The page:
Thermal and Mechanical Treatments of Al, Al-alloys and Other Lightweight Metals and AlloysView this Special Issue
Research Article | Open Access
Transition in Deformation Mechanism of AZ31 Magnesium Alloy during High-Temperature Tensile Deformation
Magnesium alloys can be used for reducing the weight of various structural products, because of their high specific strength. They have attracted considerable attention as materials with a reduced environmental load, since they help to save both resources and energy. In order to use Mg alloys for manufacturing vehicles, it is important to investigate the deformation mechanism and transition point for optimizing the material and vehicle design. In this study, we investigated the transition of the deformation mechanism during the high-temperature uniaxial tensile deformation of the AZ31 Mg alloy. At a test temperature of 523 K and an initial strain rate of s−1, the AZ31 Mg alloy (mean grain size: ~5 μm) exhibited stable deformation behavior and the deformation mechanism changed to one dominated by grain boundary sliding.
Recently, there has been a strong demand for measures that can be adopted to improve the energy efficiency of vehicles and to reduce CO2 emission. One such measure involves further reducing the weight of members or devices in vehicles [1–3]. Possible measures for weight reduction include reducing the number of vehicle parts, decreasing the member thickness, and using light materials. Another approach is to use Mg alloys, which are the lightest and the most promising metallic materials [4–6]. Thus, Mg alloys have been widely used in thixomolding and casting products [7, 8]. To increase the utility of these alloys, attempts to increase their strength and formability have been made [9–12]. Mg alloys have been used in vehicles, and they have recently been used as secondary strength members in cell phones, electronic devices, and so forth [13, 14]. Increasing the use of Mg alloys in the vehicle members of transport devices involves many challenges, including optimizing the plastic working and strengthening the alloys to allow the fabrication of members with various shapes.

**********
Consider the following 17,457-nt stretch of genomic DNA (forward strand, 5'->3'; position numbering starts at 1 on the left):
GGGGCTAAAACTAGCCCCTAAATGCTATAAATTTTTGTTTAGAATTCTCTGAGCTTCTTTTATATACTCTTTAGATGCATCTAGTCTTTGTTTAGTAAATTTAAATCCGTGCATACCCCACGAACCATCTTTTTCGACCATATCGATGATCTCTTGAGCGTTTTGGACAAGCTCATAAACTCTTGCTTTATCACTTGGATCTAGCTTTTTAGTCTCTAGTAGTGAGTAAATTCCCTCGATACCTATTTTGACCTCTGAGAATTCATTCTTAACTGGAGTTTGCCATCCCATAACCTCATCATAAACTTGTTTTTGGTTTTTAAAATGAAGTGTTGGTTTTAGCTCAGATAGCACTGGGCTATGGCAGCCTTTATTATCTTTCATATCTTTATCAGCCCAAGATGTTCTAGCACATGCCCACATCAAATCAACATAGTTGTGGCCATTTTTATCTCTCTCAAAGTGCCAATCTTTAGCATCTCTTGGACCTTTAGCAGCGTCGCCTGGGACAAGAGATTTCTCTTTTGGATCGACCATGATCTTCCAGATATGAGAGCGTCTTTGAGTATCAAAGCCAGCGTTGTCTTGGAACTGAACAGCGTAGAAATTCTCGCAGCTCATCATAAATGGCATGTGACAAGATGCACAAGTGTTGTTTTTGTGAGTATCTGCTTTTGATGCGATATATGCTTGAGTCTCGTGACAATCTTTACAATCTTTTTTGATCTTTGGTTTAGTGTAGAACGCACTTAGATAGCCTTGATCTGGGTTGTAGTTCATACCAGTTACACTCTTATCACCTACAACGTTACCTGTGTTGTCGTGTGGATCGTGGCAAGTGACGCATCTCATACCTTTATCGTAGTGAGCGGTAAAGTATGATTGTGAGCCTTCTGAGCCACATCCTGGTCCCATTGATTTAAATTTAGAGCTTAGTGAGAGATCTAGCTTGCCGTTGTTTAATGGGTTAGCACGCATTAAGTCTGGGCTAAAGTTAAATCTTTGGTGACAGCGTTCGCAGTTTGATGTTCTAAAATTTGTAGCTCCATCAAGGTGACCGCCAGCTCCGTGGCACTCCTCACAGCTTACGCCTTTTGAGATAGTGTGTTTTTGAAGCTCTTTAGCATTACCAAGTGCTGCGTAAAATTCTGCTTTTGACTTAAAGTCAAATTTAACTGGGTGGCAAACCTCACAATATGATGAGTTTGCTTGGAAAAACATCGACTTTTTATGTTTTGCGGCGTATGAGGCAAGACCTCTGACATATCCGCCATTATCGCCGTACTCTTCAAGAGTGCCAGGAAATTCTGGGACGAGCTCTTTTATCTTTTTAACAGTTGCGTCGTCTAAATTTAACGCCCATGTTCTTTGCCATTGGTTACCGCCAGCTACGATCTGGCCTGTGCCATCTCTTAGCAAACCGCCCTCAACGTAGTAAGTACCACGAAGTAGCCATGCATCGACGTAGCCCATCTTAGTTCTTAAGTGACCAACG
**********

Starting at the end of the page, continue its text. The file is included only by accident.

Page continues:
Cold working is known to be a difficult process for conducting the plastic working of Mg alloys since the deformability of the alloys is extremely small at room temperature, because of the hexagonal close-packed structure of Mg alloys . However, Mg alloys with a slip system other than the basal slip system can become more active; this results in a lower deformation resistance and a considerable increase in expansion when the deformation temperature increases. Therefore, considering the product precision and formability, plastic working of Mg alloy members is conducted mostly at high temperatures . There are many reports on the strength, elongation, and superplasticity of Mg alloys [17–19]. However, to develop plastic working technology for Mg alloys, it is important to study the high-temperature deformation behavior of Mg alloys and their drawability and extrusion properties. The majority of studies on Mg alloys such as the Mg-Zn-Y [20, 21] and Mg-Zn-Gd [22, 23] alloys have neither addressed the development of technology for controlling the working nor included a detailed analysis of the deformation behavior. Furthermore, few researchers have reported on the transition points where the high-temperature deformation behavior of the AZ31 Mg alloy changes, although superplastic deformation has been investigated [24–27]. Therefore, in this study, we examined the transition points of the deformation mechanism observed under high-temperature deformation by conducting high-temperature uniaxial tensile tests on rolled AZ31 material and by evaluating the stability of the deformation mechanism during high-temperature deformation. The objective is to develop a plastic working technology for the AZ31 Mg alloy.
2. Experimental Procedure